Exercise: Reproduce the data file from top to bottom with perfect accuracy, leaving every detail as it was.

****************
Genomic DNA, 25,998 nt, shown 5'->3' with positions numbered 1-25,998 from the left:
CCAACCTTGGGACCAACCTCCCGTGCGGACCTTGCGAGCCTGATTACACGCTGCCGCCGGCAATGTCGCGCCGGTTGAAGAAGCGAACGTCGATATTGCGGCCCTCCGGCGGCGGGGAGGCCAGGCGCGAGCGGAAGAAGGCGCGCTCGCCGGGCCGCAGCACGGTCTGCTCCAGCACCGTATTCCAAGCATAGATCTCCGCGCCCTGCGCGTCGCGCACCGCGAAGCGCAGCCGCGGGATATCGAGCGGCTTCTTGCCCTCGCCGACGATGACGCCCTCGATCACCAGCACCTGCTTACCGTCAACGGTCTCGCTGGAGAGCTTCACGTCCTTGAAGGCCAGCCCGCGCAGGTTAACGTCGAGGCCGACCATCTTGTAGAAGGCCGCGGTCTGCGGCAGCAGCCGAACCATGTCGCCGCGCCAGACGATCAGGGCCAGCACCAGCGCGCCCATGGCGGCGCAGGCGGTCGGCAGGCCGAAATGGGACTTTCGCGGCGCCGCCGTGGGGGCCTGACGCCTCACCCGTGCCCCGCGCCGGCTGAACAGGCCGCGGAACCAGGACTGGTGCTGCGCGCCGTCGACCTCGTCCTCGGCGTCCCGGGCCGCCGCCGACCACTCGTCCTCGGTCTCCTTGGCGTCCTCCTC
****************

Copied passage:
Genomic DNA, 25,998 nt, shown 5'->3' with positions numbered 1-25,998 from the left:
CCAACCTTGGGACCAACCTCCCGTGCGGACCTTGCGAGCCTGATTACACGCTGCCGCCGGCAATGTCGCGCCGGTTGAAGAAGCGAACGTCGATATTGCGGCCCTCCGGCGGCGGGGAGGCCAGGCGCGAGCGGAAGAAGGCGCGCTCGCCGGGCCGCAGCACGGTCTGCTCCAGCACCGTATTCCAAGCATAGATCTCCGCGCCCTGCGCGTCGCGCACCGCGAAGCGCAGCCGCGGGATATCGAGCGGCTTCTTGCCCTCGCCGACGATGACGCCCTCGATCACCAGCACCTGCTTACCGTCAACGGTCTCGCTGGAGAGCTTCACGTCCTTGAAGGCCAGCCCGCGCAGGTTAACGTCGAGGCCGACCATCTTGTAGAAGGCCGCGGTCTGCGGCAGCAGCCGAACCATGTCGCCGCGCCAGACGATCAGGGCCAGCACCAGCGCGCCCATGGCGGCGCAGGCGGTCGGCAGGCCGAAATGGGACTTTCGCGGCGCCGCCGTGGGGGCCTGACGCCTCACCCGTGCCCCGCGCCGGCTGAACAGGCCGCGGAACCAGGACTGGTGCTGCGCGCCGTCGACCTCGTCCTCGGCGTCCCGGGCCGCCGCCGACCACTCGTCCTCGGTCTCCTTGGCGTCCTCCTC